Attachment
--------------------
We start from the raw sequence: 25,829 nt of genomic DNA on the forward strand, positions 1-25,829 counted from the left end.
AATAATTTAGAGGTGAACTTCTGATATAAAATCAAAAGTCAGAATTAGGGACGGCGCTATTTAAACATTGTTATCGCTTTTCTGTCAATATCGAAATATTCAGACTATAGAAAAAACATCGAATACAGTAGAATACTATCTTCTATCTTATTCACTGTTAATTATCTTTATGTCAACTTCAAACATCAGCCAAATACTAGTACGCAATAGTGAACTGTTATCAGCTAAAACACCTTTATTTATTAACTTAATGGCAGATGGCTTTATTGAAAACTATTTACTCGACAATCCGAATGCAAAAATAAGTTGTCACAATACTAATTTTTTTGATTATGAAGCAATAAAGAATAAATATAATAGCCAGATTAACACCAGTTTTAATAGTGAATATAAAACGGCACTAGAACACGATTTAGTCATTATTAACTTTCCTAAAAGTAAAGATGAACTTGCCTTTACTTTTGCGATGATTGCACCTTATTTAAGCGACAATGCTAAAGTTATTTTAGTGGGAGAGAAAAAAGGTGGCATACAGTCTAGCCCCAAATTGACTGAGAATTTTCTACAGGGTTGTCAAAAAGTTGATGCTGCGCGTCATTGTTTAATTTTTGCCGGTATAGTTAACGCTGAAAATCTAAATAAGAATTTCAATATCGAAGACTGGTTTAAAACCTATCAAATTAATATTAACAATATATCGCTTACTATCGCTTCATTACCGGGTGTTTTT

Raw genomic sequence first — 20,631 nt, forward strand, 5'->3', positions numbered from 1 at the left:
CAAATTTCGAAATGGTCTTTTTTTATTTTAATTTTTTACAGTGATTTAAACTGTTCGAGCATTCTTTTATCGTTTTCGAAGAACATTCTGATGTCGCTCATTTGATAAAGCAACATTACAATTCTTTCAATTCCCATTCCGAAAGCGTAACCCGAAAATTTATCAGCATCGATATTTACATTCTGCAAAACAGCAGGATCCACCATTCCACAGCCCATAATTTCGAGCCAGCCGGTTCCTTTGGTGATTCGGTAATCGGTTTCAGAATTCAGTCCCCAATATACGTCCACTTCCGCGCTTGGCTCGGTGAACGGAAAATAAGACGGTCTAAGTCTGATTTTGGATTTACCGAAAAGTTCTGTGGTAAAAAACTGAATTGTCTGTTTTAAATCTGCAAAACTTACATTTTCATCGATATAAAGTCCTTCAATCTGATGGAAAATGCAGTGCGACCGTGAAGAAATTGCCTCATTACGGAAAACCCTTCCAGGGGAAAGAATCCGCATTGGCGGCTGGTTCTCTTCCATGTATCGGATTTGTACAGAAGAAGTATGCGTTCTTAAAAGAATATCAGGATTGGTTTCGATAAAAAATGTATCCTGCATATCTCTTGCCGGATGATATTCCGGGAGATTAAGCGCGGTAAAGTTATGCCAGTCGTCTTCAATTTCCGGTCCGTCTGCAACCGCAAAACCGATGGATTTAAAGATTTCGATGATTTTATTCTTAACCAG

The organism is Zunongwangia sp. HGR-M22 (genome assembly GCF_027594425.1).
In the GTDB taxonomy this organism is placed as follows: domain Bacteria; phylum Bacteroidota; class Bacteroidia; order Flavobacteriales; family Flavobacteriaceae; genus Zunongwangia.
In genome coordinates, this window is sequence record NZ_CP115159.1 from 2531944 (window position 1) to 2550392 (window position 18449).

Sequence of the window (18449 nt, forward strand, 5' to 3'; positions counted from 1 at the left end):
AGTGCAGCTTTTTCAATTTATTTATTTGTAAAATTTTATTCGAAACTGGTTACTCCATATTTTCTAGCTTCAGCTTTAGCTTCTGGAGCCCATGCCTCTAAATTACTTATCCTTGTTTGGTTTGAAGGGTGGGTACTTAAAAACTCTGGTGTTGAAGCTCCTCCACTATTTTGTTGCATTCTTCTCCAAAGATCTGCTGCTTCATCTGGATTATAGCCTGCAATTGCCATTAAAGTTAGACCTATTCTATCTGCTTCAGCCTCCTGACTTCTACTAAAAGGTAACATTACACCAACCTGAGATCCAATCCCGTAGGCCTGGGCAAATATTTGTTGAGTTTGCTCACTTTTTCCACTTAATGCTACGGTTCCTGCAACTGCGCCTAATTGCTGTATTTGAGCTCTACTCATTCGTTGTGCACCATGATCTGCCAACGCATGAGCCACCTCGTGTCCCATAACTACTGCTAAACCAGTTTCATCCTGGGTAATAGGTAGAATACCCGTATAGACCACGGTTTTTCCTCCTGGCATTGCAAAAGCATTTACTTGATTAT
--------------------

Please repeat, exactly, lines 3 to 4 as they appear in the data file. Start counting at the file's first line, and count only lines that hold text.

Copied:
Raw genomic sequence first — 20,631 nt, forward strand, 5'->3', positions numbered from 1 at the left:
CAAATTTCGAAATGGTCTTTTTTTATTTTAATTTTTTACAGTGATTTAAACTGTTCGAGCATTCTTTTATCGTTTTCGAAGAACATTCTGATGTCGCTCATTTGATAAAGCAACATTACAATTCTTTCAATTCCCATTCCGAAAGCGTAACCCGAAAATTTATCAGCATCGATATTTACATTCTGCAAAACAGCAGGATCCACCATTCCACAGCCCATAATTTCGAGCCAGCCGGTTCCTTTGGTGATTCGGTAATCGGTTTCAGAATTCAGTCCCCAATATACGTCCACTTCCGCGCTTGGCTCGGTGAACGGAAAATAAGACGGTCTAAGTCTGATTTTGGATTTACCGAAAAGTTCTGTGGTAAAAAACTGAATTGTCTGTTTTAAATCTGCAAAACTTACATTTTCATCGATATAAAGTCCTTCAATCTGATGGAAAATGCAGTGCGACCGTGAAGAAATTGCCTCATTACGGAAAACCCTTCCAGGGGAAAGAATCCGCATTGGCGGCTGGTTCTCTTCCATGTATCGGATTTGTACAGAAGAAGTATGCGTTCTTAAAAGAATATCAGGATTGGTTTCGATAAAAAATGTATCCTGCATATCTCTTGCCGGATGATATTCCGGGAGATTAAGCGCGGTAAAGTTATGCCAGTCGTCTTCAATTTCCGGTCCGTCTGCAACCGCAAAACCGATGGATTTAAAGATTTCGATGATTTTATTCTTAACCAG